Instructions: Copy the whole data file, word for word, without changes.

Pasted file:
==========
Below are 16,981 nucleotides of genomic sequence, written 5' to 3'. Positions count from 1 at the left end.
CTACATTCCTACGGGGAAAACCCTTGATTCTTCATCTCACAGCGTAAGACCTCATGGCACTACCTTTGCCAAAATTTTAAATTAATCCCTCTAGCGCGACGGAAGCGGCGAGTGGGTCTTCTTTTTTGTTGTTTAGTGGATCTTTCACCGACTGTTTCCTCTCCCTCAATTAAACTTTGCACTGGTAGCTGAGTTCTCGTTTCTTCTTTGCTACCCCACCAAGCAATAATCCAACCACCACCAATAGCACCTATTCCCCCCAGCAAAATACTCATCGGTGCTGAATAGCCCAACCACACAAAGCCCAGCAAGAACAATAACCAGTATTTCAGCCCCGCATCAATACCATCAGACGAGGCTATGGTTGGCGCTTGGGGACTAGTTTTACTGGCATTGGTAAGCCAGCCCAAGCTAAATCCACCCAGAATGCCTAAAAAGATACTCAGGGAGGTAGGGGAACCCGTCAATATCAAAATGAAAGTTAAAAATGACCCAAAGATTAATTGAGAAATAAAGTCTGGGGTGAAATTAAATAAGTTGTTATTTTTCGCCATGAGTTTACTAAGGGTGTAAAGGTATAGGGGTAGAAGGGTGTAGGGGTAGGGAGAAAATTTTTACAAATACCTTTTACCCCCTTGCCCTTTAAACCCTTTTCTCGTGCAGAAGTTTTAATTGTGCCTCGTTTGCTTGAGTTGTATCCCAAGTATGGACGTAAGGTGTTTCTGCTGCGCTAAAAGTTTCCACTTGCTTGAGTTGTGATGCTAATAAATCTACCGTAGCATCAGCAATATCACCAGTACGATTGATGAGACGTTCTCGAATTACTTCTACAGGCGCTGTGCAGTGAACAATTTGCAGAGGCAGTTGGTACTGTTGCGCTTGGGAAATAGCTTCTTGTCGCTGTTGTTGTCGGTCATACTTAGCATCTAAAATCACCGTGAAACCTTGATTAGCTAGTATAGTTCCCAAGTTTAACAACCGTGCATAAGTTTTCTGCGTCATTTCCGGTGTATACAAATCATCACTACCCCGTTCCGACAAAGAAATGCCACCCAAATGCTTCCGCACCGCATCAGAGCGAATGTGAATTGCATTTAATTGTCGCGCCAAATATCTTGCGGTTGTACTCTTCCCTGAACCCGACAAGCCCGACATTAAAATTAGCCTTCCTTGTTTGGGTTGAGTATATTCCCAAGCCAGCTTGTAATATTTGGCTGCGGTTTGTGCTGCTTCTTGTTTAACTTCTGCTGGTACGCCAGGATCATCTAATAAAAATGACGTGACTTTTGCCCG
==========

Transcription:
Below are 16,981 nucleotides of genomic sequence, written 5' to 3'. Positions count from 1 at the left end.
CTACATTCCTACGGGGAAAACCCTTGATTCTTCATCTCACAGCGTAAGACCTCATGGCACTACCTTTGCCAAAATTTTAAATTAATCCCTCTAGCGCGACGGAAGCGGCGAGTGGGTCTTCTTTTTTGTTGTTTAGTGGATCTTTCACCGACTGTTTCCTCTCCCTCAATTAAACTTTGCACTGGTAGCTGAGTTCTCGTTTCTTCTTTGCTACCCCACCAAGCAATAATCCAACCACCACCAATAGCACCTATTCCCCCCAGCAAAATACTCATCGGTGCTGAATAGCCCAACCACACAAAGCCCAGCAAGAACAATAACCAGTATTTCAGCCCCGCATCAATACCATCAGACGAGGCTATGGTTGGCGCTTGGGGACTAGTTTTACTGGCATTGGTAAGCCAGCCCAAGCTAAATCCACCCAGAATGCCTAAAAAGATACTCAGGGAGGTAGGGGAACCCGTCAATATCAAAATGAAAGTTAAAAATGACCCAAAGATTAATTGAGAAATAAAGTCTGGGGTGAAATTAAATAAGTTGTTATTTTTCGCCATGAGTTTACTAAGGGTGTAAAGGTATAGGGGTAGAAGGGTGTAGGGGTAGGGAGAAAATTTTTACAAATACCTTTTACCCCCTTGCCCTTTAAACCCTTTTCTCGTGCAGAAGTTTTAATTGTGCCTCGTTTGCTTGAGTTGTATCCCAAGTATGGACGTAAGGTGTTTCTGCTGCGCTAAAAGTTTCCACTTGCTTGAGTTGTGATGCTAATAAATCTACCGTAGCATCAGCAATATCACCAGTACGATTGATGAGACGTTCTCGAATTACTTCTACAGGCGCTGTGCAGTGAACAATTTGCAGAGGCAGTTGGTACTGTTGCGCTTGGGAAATAGCTTCTTGTCGCTGTTGTTGTCGGTCATACTTAGCATCTAAAATCACCGTGAAACCTTGATTAGCTAGTATAGTTCCCAAGTTTAACAACCGTGCATAAGTTTTCTGCGTCATTTCCGGTGTATACAAATCATCACTACCCCGTTCCGACAAAGAAATGCCACCCAAATGCTTCCGCACCGCATCAGAGCGAATGTGAATTGCATTTAATTGTCGCGCCAAATATCTTGCGGTTGTACTCTTCCCTGAACCCGACAAGCCCGACATTAAAATTAGCCTTCCTTGTTTGGGTTGAGTATATTCCCAAGCCAGCTTGTAATATTTGGCTGCGGTTTGTGCTGCTTCTTGTTTAACTTCTGCTGGTACGCCAGGATCATCTAATAAAAATGACGTGACTTTTGCCCG